Experiment Perilous (1945): Jacques Tourneur’s Suspense-Thriller

Made in the wake of the successful thriller “Gaslight,” directed by George Cukor in 1944 and winning Ingrid Bergman her first Best Actress Oscar, Jacques Tourneur’s “Experiment Perilous” is a well directed suspense-thriller.

The story takes place in 1903. During a train trip, psychiatrist Dr. Huntington Bailey (George Brent) meets a friendly older lady (Olive Blakeney), when she turns to him for reassurance during a torrential downpour.

She tells him that she is going to visit her brother Nick and his lovely young wife Allida, both of whom she had raised.

Once in New York, Bailey hears that his train companion suddenly died while visiting her brother for tea. Shortly afterwards, he meets the strange couple and becomes suspicious of Nick’s treatment of his wife.

Nick (Paul Lukas) keeps Allida (Hedy Lamarr), whom he is trying to pass off as crazy, a virtual prisoner in their town house, cutting off all contact with the outside world.

Bailey then decides to attempt to free Allida from the control of the insanely jealous Nick.

A frenzied gun battle and fist fight in their home, featuring the destruction of several large aquariums, replete with shattered glass, gushing water and floundering fish, is the film’s most memorable scene.

The house burns to the ground because of Nick’s actions (killing him), but Allida, her son and Hunt end up living happily in the country.


Oscar Nominations: 1


Interior Decoration (b/w): Albert S. D’Agostino and Jack Okey, art direction; Darrell Silvera and Claude Carpenter, set decoration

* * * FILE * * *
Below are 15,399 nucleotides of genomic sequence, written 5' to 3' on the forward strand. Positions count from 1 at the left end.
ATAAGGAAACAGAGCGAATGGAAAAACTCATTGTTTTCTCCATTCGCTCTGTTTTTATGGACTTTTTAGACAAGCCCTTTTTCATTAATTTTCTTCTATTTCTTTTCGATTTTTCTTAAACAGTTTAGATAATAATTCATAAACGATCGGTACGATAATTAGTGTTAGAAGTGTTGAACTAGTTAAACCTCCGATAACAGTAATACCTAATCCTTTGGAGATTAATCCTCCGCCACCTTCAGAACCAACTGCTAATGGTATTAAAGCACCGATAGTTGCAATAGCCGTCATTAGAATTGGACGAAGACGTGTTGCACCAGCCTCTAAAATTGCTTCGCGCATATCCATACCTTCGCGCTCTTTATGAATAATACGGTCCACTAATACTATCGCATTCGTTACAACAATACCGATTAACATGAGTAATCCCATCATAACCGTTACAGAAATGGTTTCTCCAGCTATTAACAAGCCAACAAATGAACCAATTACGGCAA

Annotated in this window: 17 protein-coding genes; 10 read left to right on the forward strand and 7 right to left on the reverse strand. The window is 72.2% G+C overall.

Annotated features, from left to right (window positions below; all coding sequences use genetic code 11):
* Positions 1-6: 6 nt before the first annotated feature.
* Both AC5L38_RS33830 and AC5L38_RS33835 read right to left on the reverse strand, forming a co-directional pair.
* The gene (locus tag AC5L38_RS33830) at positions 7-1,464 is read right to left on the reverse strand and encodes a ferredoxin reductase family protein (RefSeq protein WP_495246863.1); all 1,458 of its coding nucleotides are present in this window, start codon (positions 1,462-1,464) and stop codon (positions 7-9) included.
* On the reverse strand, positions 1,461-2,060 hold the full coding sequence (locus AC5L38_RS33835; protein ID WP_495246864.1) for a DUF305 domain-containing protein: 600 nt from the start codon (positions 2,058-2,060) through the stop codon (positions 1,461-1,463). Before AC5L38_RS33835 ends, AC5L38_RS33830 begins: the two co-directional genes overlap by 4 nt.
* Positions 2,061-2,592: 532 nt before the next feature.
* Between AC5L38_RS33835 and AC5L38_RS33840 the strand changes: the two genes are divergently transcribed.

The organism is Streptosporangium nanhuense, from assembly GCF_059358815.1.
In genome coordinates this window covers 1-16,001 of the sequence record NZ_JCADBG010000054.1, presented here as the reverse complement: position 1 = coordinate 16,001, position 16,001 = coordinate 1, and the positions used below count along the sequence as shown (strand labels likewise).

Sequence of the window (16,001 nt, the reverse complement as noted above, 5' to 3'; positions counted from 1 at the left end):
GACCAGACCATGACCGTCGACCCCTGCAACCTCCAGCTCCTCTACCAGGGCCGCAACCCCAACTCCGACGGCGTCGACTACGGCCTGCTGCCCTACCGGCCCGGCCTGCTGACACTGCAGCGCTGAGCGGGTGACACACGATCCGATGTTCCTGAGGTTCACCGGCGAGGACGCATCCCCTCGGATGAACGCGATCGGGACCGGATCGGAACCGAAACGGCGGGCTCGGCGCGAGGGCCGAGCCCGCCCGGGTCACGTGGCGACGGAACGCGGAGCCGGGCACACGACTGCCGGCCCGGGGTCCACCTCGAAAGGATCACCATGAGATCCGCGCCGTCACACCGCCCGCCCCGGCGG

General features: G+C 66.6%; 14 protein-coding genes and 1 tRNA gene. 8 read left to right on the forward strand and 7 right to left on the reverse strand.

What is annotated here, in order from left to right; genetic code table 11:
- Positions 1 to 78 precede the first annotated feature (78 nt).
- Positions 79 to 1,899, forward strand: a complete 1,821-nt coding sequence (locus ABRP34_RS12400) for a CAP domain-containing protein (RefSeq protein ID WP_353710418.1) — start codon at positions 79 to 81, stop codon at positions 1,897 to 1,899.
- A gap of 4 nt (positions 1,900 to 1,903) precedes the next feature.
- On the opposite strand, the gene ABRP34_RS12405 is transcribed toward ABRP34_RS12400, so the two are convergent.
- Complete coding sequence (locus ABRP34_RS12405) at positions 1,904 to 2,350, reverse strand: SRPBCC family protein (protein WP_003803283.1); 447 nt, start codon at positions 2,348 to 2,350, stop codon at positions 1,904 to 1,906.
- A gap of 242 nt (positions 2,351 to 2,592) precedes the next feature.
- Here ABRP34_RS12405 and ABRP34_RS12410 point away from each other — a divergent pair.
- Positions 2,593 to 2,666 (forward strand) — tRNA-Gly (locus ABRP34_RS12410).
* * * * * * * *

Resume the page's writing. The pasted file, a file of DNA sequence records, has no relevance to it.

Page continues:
Oscar Awards: None


Oscar Context:


The winner in that category was “Blood on the Moon,” in a race that included Fox’s “The Keys of the Kingdom,” Paramount’s “Love Letters,” and MGM’s “The Picture of Dorian Gray.”


For better works by the director Jacques Tourneur (1904-1977), see “Cat People” (1942), “I Walked with a Zombie” (1943), and, of course the classic noir, “Out of the Past.” 



Directed by Jacques Tourneur
Produced, written by Warren Duff, based on the novel by Margaret Carpenter
Music by Roy Webb
Cinematography Tony Gaudio
Edited by Ralph Dawson
Distributed by RKO Pictures
Release date: December 29, 1944
Running time 91 minutes

Hedy Lamarr as Allida Bederaux
George Brent as Dr. Huntington Bailey
Paul Lukas as Nick Bederaux
Albert Dekker as Clag
Carl Esmond as Maitland
Olive Blakeney as Cissie
George N. Neise as Alec
Margaret Wycherly as Maggie
Stephanie Bachelor as Elaine
Mary Servoss as Miss Wilson
Julia Dean as Deria
Sam McDaniel as Train Porter
William Post Jr. as District Attorney
Bill Ward as young Alec